211,362 patients have moved to electronic Repeat Dispensing
173 delegates attended our QI for Pharmacy series
In the last year, our work to improve medicines safety has continued to evolve and progress. New projects have focused on medicines compliance aids and quality improvement for pharmacy teams.
The quality improvement for pharmacy series has been a brilliant five weeks; it has been fun and informative.
In recent years there has been a step change to make pharmacy professionals a first point of call for healthcare information alongside more traditional settings, such as general practice or emergency departments.
Pharmacists and pharmacy colleagues, as experts in medication management and optimisation, are ideally positioned in the healthcare system to improve current processes and reduce avoidable medication-related harm. Despite playing an integral role in preventing and managing drug-related errors, pharmacists often lack the basic tools required to lead or participate in quality improvement (QI) initiatives.
That’s why our Medicines Steering Group identified QI in pharmacy as a priority focus area, recognising that improving awareness, and use of QI methodology and techniques in pharmacy would also have longer-term benefits for our wider opioids and polypharmacy programmes.
To support the development of QI skills we held a Pharmacy Showcase in January 2022, attended by 26 delegates. This support package was further developed into the first West of England Academy QI series, specifically tailored to pharmacy teams.
Across five sessions in March 2022, 173 delegates learnt the basic theory of QI, gained practical knowledge of applying techniques to pharmacy and were equipped with resources to help their teams embark on QI projects. 100% of attendees said they would apply the learning to their role and would recommend the series to others.Read more about QI for pharmacy
Working with an active steering group made up of 13 organisations and trusts, in the last year we have progressed our work to reduce the reliance on medicines compliance aids (MCAs), commonly known as dosette boxes. MCAs are often perceived as the ‘go to’ reasonable adjustment when patients are struggling to take their medication(s). Promoting alternative reasonable adjustments – following an assessment by a pharmacy professional – has been identified to be important in improving medicines compliance.
MCAs are not always used appropriately, and evidence shows they can actually increase risks to patient safety as people become unsure which medication relates to which condition. MCAs can also lead to increased waste as prescriptions change and are time consuming for pharmacy teams to package.
Building on our community pharmacy research during 2021, we are developing a suite of resources for healthcare professionals in primary and secondary care alongside an educational animation for patients and carers. These include a standardised assessment form based upon the Equality Act (2010) and an accompanying explainer poster and video.Read more about our work around medicines compliance aids
I was amazed at the difference in interruption numbers between the different round times. Some of these were avoidable, and some are not or at least less avoidable. The data we collected helped us see this, and that the simple changes we tried can make big improvements.
Vicky, St George’s Nursing Home in Worle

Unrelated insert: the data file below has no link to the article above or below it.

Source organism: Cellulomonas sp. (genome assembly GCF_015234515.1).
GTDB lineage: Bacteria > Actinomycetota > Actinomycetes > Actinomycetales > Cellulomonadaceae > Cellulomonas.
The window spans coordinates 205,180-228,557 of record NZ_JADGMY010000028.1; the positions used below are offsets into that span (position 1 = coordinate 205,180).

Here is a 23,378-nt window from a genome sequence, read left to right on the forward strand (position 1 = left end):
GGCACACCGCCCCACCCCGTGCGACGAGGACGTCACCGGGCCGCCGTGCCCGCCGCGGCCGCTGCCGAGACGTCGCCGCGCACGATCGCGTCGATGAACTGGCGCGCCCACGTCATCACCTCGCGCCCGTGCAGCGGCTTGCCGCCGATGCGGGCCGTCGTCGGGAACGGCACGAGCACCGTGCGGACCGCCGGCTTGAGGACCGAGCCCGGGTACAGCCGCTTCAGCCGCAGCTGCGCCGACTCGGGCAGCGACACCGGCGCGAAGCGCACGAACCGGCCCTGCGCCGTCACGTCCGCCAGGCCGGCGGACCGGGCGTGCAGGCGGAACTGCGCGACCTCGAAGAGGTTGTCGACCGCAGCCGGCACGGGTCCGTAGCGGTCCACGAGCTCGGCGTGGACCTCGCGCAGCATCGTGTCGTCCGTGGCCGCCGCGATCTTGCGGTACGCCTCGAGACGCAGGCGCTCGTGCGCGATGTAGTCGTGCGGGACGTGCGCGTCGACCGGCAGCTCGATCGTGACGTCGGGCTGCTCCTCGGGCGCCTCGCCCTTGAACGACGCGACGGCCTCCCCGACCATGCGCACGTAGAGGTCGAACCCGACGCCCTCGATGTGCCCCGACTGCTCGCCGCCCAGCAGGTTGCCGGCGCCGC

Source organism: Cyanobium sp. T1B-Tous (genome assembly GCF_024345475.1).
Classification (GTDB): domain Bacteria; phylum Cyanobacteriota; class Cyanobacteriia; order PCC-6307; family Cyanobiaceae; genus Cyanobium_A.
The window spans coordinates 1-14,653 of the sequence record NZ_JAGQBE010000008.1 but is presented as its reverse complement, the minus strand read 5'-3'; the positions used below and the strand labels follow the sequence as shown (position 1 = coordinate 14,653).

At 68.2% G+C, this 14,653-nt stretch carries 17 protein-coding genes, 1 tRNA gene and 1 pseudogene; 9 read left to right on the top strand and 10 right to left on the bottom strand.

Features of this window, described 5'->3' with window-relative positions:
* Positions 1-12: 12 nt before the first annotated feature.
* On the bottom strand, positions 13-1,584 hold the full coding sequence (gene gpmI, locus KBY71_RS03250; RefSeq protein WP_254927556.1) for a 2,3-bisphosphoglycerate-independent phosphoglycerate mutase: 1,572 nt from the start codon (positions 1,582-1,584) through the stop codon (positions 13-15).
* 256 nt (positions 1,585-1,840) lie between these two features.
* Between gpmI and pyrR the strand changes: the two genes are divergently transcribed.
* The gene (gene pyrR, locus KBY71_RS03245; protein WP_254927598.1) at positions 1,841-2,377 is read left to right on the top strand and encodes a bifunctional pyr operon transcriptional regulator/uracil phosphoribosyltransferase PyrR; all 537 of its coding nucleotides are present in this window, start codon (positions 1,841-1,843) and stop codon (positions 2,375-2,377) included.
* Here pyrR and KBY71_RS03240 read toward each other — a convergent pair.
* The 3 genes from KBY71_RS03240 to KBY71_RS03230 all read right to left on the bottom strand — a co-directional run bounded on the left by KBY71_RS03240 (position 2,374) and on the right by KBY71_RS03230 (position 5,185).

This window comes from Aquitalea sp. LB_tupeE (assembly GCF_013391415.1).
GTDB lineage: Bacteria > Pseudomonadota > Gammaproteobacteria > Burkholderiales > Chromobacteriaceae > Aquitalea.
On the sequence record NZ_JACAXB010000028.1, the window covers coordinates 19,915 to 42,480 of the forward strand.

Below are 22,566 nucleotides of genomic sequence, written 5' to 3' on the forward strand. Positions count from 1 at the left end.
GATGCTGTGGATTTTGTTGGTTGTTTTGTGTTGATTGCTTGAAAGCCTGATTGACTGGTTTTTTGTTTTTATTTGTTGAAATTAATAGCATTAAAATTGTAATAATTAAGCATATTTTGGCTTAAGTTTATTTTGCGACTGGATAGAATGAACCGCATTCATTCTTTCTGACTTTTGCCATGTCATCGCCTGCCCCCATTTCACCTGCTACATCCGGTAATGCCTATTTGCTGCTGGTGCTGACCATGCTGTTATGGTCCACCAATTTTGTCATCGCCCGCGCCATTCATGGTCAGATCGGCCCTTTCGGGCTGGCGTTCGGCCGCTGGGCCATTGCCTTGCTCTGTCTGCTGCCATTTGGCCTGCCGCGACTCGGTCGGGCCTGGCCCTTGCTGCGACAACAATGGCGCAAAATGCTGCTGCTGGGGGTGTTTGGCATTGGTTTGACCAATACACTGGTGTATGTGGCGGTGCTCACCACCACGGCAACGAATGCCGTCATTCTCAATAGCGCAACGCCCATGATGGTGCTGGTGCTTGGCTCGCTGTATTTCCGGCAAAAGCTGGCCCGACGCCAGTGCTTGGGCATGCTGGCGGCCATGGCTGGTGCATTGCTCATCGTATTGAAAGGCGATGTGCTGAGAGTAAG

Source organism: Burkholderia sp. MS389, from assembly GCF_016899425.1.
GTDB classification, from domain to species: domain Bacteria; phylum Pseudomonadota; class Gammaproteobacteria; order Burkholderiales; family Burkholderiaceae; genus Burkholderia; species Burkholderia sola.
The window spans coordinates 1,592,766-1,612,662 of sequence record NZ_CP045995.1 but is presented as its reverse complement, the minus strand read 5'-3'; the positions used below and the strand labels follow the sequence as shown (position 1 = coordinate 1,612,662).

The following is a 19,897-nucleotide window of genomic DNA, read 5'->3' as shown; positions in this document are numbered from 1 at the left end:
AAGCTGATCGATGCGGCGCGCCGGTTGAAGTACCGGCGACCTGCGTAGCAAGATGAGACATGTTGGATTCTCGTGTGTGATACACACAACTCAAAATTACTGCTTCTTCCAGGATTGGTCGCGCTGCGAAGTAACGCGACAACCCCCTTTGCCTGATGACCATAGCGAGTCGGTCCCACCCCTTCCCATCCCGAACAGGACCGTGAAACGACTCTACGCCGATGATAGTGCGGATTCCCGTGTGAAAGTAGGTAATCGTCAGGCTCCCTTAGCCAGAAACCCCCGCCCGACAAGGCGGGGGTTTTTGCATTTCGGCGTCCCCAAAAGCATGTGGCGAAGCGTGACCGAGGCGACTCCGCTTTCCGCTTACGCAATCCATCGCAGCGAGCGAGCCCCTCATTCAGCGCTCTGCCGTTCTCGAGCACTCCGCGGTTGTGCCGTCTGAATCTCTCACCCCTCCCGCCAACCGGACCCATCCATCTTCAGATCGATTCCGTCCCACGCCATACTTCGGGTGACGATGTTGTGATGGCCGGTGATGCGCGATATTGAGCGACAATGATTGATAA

The Medicines Safety Improvement Programme aims to reduce medication-related harm in health and social care, focusing on high-risk drugs, situations and vulnerable patients.
The programme contributes to the World Health Organisation’s ‘Medication Without Harm’ challenge target for 2023 to reduce severe avoidable medication related harm globally by 50% over five years.
The first ambition of the 21/22 programme was to reduce medicine administration errors in care homes.
To support this ambition, we have focused on working directly with two care homes to develop interventions to reduce interruptions during medication rounds. Read more in our blog by our Programme Manager. Data collected demonstrated a reduction in the number of interruptions in one home and increased consistency in days without interruptions.
The second ambition of the programme is to reduce harm from opioid medicines by reducing high dose prescribing for chronic non-cancer pain.
We have been working with regional stakeholders to gain a better understanding of high-dose opioid prescribing at a local level. Together we contributed to the NHS Improvement-commissioned real-world study to find best practice interventions, alongside supporting field testing to inform the national programme’s approach. Our regional scoping will inform the next phase of this programme in 2022/23.Read more about the Medicines Safety Improvement Programme
On behalf of the AHSN Network, we have led the scoping of a new national polypharmacy programme, which is now being commissioned by NHS England as an adoption and spread programme by all 15 AHSNs in England.
The programme launched in April 2022 and aims to support local systems and primary care to identify patients at potential risk of harm through the taking of multiple medications and support better conversations with patients about medicines by promoting shared decision making.
One of the core principles of the programme is population health management. To consider how best to understand and utilise available data, alongside the AHSN Network and NHS Business Services Authority, we organised two webinars in March and April 2022 attended by 366 delegates. A third webinar was held in May 2022.Read more about the polypharmacy events